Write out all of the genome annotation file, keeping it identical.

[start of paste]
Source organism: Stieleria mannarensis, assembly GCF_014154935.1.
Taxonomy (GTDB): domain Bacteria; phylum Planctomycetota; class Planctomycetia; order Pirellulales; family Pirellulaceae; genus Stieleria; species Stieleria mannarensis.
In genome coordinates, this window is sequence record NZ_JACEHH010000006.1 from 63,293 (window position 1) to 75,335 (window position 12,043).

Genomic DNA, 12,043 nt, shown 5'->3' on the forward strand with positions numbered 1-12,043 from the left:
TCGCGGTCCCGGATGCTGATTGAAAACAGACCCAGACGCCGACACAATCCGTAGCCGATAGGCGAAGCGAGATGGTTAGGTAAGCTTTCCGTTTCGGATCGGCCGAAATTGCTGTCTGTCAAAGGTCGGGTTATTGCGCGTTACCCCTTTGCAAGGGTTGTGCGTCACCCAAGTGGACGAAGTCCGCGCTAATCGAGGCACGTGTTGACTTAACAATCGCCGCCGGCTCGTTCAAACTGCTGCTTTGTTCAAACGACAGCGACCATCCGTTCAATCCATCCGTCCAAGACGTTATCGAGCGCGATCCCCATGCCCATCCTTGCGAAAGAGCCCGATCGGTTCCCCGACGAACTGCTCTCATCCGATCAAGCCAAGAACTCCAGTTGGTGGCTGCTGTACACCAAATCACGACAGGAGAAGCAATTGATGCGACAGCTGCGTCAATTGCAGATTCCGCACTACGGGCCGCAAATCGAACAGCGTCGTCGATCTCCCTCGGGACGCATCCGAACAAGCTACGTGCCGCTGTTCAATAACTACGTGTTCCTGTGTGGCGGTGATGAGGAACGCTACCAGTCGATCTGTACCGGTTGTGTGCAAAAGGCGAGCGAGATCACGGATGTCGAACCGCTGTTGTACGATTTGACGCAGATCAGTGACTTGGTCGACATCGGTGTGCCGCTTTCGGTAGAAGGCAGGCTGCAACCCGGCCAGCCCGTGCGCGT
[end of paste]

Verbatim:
Source organism: Stieleria mannarensis, assembly GCF_014154935.1.
Taxonomy (GTDB): domain Bacteria; phylum Planctomycetota; class Planctomycetia; order Pirellulales; family Pirellulaceae; genus Stieleria; species Stieleria mannarensis.
In genome coordinates, this window is sequence record NZ_JACEHH010000006.1 from 63,293 (window position 1) to 75,335 (window position 12,043).

Genomic DNA, 12,043 nt, shown 5'->3' on the forward strand with positions numbered 1-12,043 from the left:
TCGCGGTCCCGGATGCTGATTGAAAACAGACCCAGACGCCGACACAATCCGTAGCCGATAGGCGAAGCGAGATGGTTAGGTAAGCTTTCCGTTTCGGATCGGCCGAAATTGCTGTCTGTCAAAGGTCGGGTTATTGCGCGTTACCCCTTTGCAAGGGTTGTGCGTCACCCAAGTGGACGAAGTCCGCGCTAATCGAGGCACGTGTTGACTTAACAATCGCCGCCGGCTCGTTCAAACTGCTGCTTTGTTCAAACGACAGCGACCATCCGTTCAATCCATCCGTCCAAGACGTTATCGAGCGCGATCCCCATGCCCATCCTTGCGAAAGAGCCCGATCGGTTCCCCGACGAACTGCTCTCATCCGATCAAGCCAAGAACTCCAGTTGGTGGCTGCTGTACACCAAATCACGACAGGAGAAGCAATTGATGCGACAGCTGCGTCAATTGCAGATTCCGCACTACGGGCCGCAAATCGAACAGCGTCGTCGATCTCCCTCGGGACGCATCCGAACAAGCTACGTGCCGCTGTTCAATAACTACGTGTTCCTGTGTGGCGGTGATGAGGAACGCTACCAGTCGATCTGTACCGGTTGTGTGCAAAAGGCGAGCGAGATCACGGATGTCGAACCGCTGTTGTACGATTTGACGCAGATCAGTGACTTGGTCGACATCGGTGTGCCGCTTTCGGTAGAAGGCAGGCTGCAACCCGGCCAGCCCGTGCGCGT